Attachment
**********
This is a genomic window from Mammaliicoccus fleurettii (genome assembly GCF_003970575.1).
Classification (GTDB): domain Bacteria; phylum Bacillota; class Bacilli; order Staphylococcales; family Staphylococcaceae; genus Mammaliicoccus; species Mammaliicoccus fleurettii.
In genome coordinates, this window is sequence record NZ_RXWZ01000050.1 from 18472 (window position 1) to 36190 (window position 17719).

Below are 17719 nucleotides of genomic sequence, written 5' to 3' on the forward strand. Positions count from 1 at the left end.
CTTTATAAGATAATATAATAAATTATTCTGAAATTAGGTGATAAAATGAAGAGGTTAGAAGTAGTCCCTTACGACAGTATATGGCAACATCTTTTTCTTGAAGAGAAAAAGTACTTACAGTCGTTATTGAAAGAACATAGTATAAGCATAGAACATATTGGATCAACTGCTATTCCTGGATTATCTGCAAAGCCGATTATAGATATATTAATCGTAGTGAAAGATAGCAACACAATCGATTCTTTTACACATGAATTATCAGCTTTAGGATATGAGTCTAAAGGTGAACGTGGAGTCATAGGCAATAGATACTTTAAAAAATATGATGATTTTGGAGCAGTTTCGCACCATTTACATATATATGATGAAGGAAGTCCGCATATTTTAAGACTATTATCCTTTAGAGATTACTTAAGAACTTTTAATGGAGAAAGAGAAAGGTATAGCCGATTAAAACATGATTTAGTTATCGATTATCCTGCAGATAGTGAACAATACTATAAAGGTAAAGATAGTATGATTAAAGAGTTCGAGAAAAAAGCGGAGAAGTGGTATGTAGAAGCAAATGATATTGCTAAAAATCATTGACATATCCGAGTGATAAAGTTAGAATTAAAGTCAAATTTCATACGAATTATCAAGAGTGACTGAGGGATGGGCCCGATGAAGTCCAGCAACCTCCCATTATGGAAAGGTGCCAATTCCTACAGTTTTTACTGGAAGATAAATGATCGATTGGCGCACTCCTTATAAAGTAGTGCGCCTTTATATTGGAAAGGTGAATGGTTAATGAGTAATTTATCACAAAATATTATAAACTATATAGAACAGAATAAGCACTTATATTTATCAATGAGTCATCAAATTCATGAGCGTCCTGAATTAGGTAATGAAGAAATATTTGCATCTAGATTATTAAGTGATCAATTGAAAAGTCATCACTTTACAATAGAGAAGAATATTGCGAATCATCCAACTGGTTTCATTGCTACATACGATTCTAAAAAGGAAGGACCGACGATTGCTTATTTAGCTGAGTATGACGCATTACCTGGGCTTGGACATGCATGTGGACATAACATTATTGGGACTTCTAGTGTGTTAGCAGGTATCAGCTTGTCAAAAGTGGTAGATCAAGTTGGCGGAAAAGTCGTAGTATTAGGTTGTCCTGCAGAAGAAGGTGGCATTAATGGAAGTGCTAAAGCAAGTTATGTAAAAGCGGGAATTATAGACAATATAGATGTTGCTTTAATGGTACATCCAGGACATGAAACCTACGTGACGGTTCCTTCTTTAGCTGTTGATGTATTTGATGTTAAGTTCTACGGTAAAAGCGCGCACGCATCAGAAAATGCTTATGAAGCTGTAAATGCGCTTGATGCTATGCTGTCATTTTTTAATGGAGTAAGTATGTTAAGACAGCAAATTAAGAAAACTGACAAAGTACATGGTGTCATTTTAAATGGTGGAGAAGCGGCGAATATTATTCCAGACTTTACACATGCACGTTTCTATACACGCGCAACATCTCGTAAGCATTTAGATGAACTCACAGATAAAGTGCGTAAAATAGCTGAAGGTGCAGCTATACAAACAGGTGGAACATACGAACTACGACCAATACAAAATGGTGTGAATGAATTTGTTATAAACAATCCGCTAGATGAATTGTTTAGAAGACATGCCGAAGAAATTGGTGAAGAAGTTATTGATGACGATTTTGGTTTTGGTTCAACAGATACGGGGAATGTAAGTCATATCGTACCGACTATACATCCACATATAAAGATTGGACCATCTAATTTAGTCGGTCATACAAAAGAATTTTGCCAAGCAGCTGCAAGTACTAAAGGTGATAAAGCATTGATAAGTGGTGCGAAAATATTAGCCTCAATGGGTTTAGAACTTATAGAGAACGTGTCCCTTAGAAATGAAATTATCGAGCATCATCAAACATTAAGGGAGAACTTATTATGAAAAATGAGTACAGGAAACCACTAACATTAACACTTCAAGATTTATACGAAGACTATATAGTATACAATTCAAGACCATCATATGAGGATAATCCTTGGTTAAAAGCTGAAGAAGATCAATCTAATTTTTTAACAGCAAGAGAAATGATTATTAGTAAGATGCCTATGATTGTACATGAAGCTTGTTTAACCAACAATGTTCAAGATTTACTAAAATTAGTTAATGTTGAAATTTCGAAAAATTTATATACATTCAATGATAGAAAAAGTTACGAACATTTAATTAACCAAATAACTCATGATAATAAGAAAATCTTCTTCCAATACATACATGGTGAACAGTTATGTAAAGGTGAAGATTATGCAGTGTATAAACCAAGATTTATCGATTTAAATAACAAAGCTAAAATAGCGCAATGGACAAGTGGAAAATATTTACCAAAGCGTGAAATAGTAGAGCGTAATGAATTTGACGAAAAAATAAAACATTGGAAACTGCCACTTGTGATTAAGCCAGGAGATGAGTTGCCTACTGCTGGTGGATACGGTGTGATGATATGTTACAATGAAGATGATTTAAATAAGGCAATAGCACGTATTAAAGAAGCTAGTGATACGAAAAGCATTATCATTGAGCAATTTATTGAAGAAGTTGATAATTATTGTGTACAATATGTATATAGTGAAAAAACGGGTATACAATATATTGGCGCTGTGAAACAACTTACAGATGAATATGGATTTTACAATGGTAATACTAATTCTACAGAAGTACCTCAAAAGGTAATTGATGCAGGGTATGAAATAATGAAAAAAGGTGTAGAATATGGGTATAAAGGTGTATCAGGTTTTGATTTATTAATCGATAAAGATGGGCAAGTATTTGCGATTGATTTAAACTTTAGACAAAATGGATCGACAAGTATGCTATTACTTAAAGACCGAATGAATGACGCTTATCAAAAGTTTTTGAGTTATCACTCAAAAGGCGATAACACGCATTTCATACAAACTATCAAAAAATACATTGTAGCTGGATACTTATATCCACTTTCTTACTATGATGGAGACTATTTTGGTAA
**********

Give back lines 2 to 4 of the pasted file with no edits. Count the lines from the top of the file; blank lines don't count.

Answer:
Classification (GTDB): domain Bacteria; phylum Bacillota; class Bacilli; order Staphylococcales; family Staphylococcaceae; genus Mammaliicoccus; species Mammaliicoccus fleurettii.
In genome coordinates, this window is sequence record NZ_RXWZ01000050.1 from 18472 (window position 1) to 36190 (window position 17719).

Below are 17719 nucleotides of genomic sequence, written 5' to 3' on the forward strand. Positions count from 1 at the left end.